Selective gene silencing in activated leukocytes by targeting siRNAs to the integrin lymphocyte function-associated antigen-1

Dan Peer, Pengcheng Zhu, Christopher V. Carman, Judy Lieberman, Motomu Shimaoka

Research output: Contribution to journalArticle

218 Scopus citations

Abstract

Silencing gene expression by RNAi is a powerful method for exploring gene function and validating drug targets and potentially for therapy. Lymphocytes and other primary blood cells are resistant to lipid-based transfection in vitro and are difficult to target in vivo. We show here that antibody-protamine fusion proteins targeting the human integrin lymphocyte function-associated antigen-1 (LFA-1) efficiently deliver siRNAs and specifically induce silencing in primary lymphocytes, monocytes, and dendritic cells. Moreover, a fusion protein constructed from an antibody that preferentially recognizes activation-dependent conformational changes in LFA-1 selectively targets activated leukocytes and can be used to suppress gene expression and cell proliferation only in activated lymphocytes. The siRNA-fusion protein complexes do not cause lymphocyte activation or induce IFN responses. K562 cells expressing latent WT or constitutively activated LFA-1 engrafted in the lungs of SCID mice are selectively targeted by intravenously injected fusion protein-siRNA complexes, demonstrating the potential in vivo applicability of LFA-1-directed siRNA delivery.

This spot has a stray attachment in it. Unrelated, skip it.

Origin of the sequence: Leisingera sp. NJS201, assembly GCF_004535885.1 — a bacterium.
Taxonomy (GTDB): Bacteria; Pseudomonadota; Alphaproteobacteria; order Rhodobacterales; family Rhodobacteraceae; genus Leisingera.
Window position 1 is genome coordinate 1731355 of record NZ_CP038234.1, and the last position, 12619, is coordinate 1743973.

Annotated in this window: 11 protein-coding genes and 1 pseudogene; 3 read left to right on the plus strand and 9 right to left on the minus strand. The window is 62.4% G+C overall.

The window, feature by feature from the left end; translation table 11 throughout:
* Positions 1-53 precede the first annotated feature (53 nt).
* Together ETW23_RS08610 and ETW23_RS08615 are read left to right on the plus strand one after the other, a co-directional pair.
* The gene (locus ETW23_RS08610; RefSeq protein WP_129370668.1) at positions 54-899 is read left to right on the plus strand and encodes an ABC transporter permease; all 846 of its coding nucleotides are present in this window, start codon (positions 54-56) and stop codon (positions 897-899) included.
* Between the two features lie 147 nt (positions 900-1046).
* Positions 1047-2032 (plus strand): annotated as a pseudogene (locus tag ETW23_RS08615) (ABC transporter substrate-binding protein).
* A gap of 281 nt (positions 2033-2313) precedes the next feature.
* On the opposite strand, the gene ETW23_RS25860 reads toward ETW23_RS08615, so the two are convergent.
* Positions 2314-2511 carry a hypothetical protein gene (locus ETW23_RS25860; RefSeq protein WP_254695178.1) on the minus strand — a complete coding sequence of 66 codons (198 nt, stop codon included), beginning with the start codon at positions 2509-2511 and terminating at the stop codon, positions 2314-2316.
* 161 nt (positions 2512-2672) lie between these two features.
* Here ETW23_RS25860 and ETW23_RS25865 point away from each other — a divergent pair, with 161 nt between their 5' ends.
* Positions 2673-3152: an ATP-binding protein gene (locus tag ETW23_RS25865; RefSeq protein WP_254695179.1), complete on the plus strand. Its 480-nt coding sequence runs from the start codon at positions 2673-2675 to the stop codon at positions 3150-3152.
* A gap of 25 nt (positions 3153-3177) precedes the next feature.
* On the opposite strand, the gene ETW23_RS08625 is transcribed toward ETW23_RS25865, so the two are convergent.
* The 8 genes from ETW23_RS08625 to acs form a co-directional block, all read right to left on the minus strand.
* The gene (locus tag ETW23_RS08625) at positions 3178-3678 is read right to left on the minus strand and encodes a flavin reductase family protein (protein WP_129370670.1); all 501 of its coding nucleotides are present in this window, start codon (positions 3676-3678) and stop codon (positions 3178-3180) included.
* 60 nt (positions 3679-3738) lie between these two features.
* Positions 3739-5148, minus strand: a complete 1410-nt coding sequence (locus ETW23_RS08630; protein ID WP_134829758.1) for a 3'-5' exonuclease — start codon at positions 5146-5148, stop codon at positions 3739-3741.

Original languageEnglish (US)
Pages (from-to)4095-4100
Number of pages6
JournalProceedings of the National Academy of Sciences of the United States of America
Volume104
Issue number10
DOIs
StatePublished - Mar 6 2007

Keywords

  • Affinity up-regulation
  • AL-57 and TS1/22
  • Antiinflammation
  • Cell adhesion molecule
  • Drug delivery

ASJC Scopus subject areas

  • Genetics
  • General

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